Park City's Mayor is on a Mission to Empower Latinos
Before he was Park City’s mayor, Jack Thomas worked as an architect. Before that – to hear him tell it – he dug himself out of the trenches having been raised in poverty.
Thomas said he is well aware of the growing Latino population in Park City. He’s concerned they are not being well-served by city government and other agencies. He is determined to turn that around - even for those who are here illegally.
Thomas said that by empowering the Latino communities in Park City – everyone wins.
“We recognize them here in our community as being an integral part of who we are," Thomas said. "And so their issues and their concerns and their problems are our problems – as a community - they’re not separate you know, we’re connected.”
Thomas is not alone. He has the support of everyone from Park City’s police chief, Wade Carpenter, on up to Utah’s attorney general, Sean Reyes. That support has lead to Park City Advocates, which is the unofficial name of a group the Mayor started to create a dialogue with the Latino community.
“We have people from every non-profit and segment of the community that is joining," Thomas said. "And most importantly, the Latinos themselves are participating to talk about the issues and concerns and we’ve broken it into smaller committees.”
Thomas said the group’s goal is to better understand and address their unique issues.
“They have some critical issues," Thomas said. "They have some critical housing issues. Critical daycare issues, fair income issues. You know issues that we have all faced at some point in our lives – most of us anyway.”
Longtime resident of Park City Lynn Ware Peek is the community engagement liaison for the city.
“We’re a culture overall of people who love education," Peek said. "And we love information and we strive for that. We would like to understand more. I think every time that you present a statistic about the Latino community you go, ‘Wow, that’s really interesting.’ We like to hear and learn more about the community. If we don’t do anything to learn about it then we’ll never know.”
To better serve Park City –Carpenter has been focused on recruiting and retaining highly qualified officers who speak Spanish and are familiar with Latino cultures.
“I just hired an officer, Franco Libertini, just recently and he was actually working at West Valley for eight years and worked at the consulate," Carpenter said. "So he had these really great tie-ins there and we were really very fortunate to be able to hire him.”
Thomas and Carpenter said in order to be effective they need members of the community to come forward and start a conversation so they can better serve those who live and work in the community.
“That’s the hard thing - is finding out because you have such a diverse population within the Latino community," Carpenter said. "Their needs are very different depending on where they’re from. So we need to make sure that all of those needs are being met. And not just Latinos – it could be any culturally diverse area.”
Peek said having officers who understand the Latino cultures like Libortini is important to the success of the city’s goals.
“His focus is on, not only engaging the Latino community but to build their trust and to say, you know, ‘We’re here for you,’ because, really we are," Peek said. "Part of the complete community idea is to bring up every segment of the community.”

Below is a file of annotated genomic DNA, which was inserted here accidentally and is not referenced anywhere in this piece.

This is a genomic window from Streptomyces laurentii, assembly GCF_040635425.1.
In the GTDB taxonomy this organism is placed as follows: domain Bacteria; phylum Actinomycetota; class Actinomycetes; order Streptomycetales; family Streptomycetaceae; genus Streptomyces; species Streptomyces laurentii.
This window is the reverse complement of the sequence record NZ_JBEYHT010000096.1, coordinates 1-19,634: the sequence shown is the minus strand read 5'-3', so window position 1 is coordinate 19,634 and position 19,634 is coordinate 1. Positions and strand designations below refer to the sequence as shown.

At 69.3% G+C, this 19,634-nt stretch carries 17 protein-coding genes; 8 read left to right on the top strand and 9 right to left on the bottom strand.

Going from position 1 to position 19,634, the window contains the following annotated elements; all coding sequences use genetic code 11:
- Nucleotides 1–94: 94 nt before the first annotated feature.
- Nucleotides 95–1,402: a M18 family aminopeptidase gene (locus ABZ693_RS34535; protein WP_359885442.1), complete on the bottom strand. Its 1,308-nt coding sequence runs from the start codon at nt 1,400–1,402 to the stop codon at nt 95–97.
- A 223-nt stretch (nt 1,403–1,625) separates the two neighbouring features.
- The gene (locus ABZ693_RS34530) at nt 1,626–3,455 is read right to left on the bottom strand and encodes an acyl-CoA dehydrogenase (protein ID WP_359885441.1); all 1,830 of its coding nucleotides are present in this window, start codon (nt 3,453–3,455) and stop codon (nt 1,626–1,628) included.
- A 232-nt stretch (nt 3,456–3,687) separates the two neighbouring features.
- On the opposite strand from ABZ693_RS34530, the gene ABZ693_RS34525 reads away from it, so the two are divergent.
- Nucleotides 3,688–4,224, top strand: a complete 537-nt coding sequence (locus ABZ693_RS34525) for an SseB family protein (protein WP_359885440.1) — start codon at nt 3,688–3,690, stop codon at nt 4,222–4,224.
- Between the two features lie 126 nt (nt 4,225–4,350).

A major concern, however, are the illegal immigrants being targeted for criminal activity; case in point – the virtual kidnapping that took place in Park City in August.
Carpenter said no one should have to deal with that and that he is not in the immigration business.
“I can’t tell you when someone has been deported because that has not been an issue in our community," Carpenter said. "Obviously we deal the issues of, if there was a group of individuals that are victimizing within their community – we’re looking at the criminal aspect of that and dealing with those so that we can really protect the community in and of itself.”
Reyes said education is power and so he has collaborated with Americas Councilto teach the Latino populations within Utah – regardless of their immigration status – on how to protect themselves from being victimized.
“I would agree with Wade and his department that, again, in terms of law enforcement our focus and number one priority is to protect those who live here in Utah," Reyes said. "We can debate immigration policy but when it comes down to saving people from rapes, murders, from being abused - whether physically or financially – our number one priority and focus is to protect people and not worry about their status.”
“Primarily we are focusing on those that are a threat to public safety, those that are a threat to national security.”
The agencies second priority does, however, deal with individuals who have illegally entered the U.S. after Jan. 1, 2014. Even so, Rusnok said that everyone, regardless of their status, deserves the protection of their local police. Again, ICE’s top priority is criminal activity that threatens public safety and national security – not illegal immigrants who are otherwise law-abiding.
Reyes does have a message for those who prey on others that Carpenter supports.
“Those who take advantage of people," Reyes said. "We will come after you with the full force of the law regardless of the status of the victim.”
Thomas said that in order to improve the lives of Latinos in Park City – they need to participate as does everyone else. He invited anyone and everyone who has a desire to help - to contact him directly.
“firstname.lastname@example.org or 435 640-9689. I’d love to hear their phone calls.”
Thomas may be an architect that built a career on designing homes – as a Mayor he said, he’s dedicated to building bridges.